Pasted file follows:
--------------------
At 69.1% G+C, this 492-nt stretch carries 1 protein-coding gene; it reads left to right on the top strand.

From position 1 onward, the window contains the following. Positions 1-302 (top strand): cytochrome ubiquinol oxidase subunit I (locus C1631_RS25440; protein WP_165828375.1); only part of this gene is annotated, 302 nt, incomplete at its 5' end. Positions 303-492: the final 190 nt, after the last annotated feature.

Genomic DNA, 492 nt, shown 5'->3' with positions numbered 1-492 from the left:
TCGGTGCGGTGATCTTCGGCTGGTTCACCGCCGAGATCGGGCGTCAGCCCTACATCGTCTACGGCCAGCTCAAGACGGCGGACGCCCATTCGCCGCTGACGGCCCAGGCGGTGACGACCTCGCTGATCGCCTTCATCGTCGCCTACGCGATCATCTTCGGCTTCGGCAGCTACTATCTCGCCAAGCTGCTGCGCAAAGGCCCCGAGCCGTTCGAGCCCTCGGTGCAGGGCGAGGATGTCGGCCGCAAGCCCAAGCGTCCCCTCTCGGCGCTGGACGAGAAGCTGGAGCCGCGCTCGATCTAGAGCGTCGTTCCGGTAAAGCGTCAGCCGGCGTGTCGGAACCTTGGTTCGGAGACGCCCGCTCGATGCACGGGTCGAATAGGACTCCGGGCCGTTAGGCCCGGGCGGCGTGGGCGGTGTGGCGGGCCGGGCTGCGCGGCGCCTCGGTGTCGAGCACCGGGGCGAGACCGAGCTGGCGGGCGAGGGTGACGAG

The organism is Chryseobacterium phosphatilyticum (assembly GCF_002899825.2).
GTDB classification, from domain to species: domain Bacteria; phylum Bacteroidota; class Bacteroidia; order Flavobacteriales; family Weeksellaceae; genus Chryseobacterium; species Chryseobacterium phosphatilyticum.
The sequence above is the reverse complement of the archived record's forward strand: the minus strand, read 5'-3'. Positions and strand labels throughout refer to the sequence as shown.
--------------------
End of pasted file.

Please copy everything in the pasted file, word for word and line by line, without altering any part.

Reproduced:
At 69.1% G+C, this 492-nt stretch carries 1 protein-coding gene; it reads left to right on the top strand.

From position 1 onward, the window contains the following. Positions 1-302 (top strand): cytochrome ubiquinol oxidase subunit I (locus C1631_RS25440; protein WP_165828375.1); only part of this gene is annotated, 302 nt, incomplete at its 5' end. Positions 303-492: the final 190 nt, after the last annotated feature.

Genomic DNA, 492 nt, shown 5'->3' with positions numbered 1-492 from the left:
TCGGTGCGGTGATCTTCGGCTGGTTCACCGCCGAGATCGGGCGTCAGCCCTACATCGTCTACGGCCAGCTCAAGACGGCGGACGCCCATTCGCCGCTGACGGCCCAGGCGGTGACGACCTCGCTGATCGCCTTCATCGTCGCCTACGCGATCATCTTCGGCTTCGGCAGCTACTATCTCGCCAAGCTGCTGCGCAAAGGCCCCGAGCCGTTCGAGCCCTCGGTGCAGGGCGAGGATGTCGGCCGCAAGCCCAAGCGTCCCCTCTCGGCGCTGGACGAGAAGCTGGAGCCGCGCTCGATCTAGAGCGTCGTTCCGGTAAAGCGTCAGCCGGCGTGTCGGAACCTTGGTTCGGAGACGCCCGCTCGATGCACGGGTCGAATAGGACTCCGGGCCGTTAGGCCCGGGCGGCGTGGGCGGTGTGGCGGGCCGGGCTGCGCGGCGCCTCGGTGTCGAGCACCGGGGCGAGACCGAGCTGGCGGGCGAGGGTGACGAG

The organism is Chryseobacterium phosphatilyticum (assembly GCF_002899825.2).
GTDB classification, from domain to species: domain Bacteria; phylum Bacteroidota; class Bacteroidia; order Flavobacteriales; family Weeksellaceae; genus Chryseobacterium; species Chryseobacterium phosphatilyticum.
The sequence above is the reverse complement of the archived record's forward strand: the minus strand, read 5'-3'. Positions and strand labels throughout refer to the sequence as shown.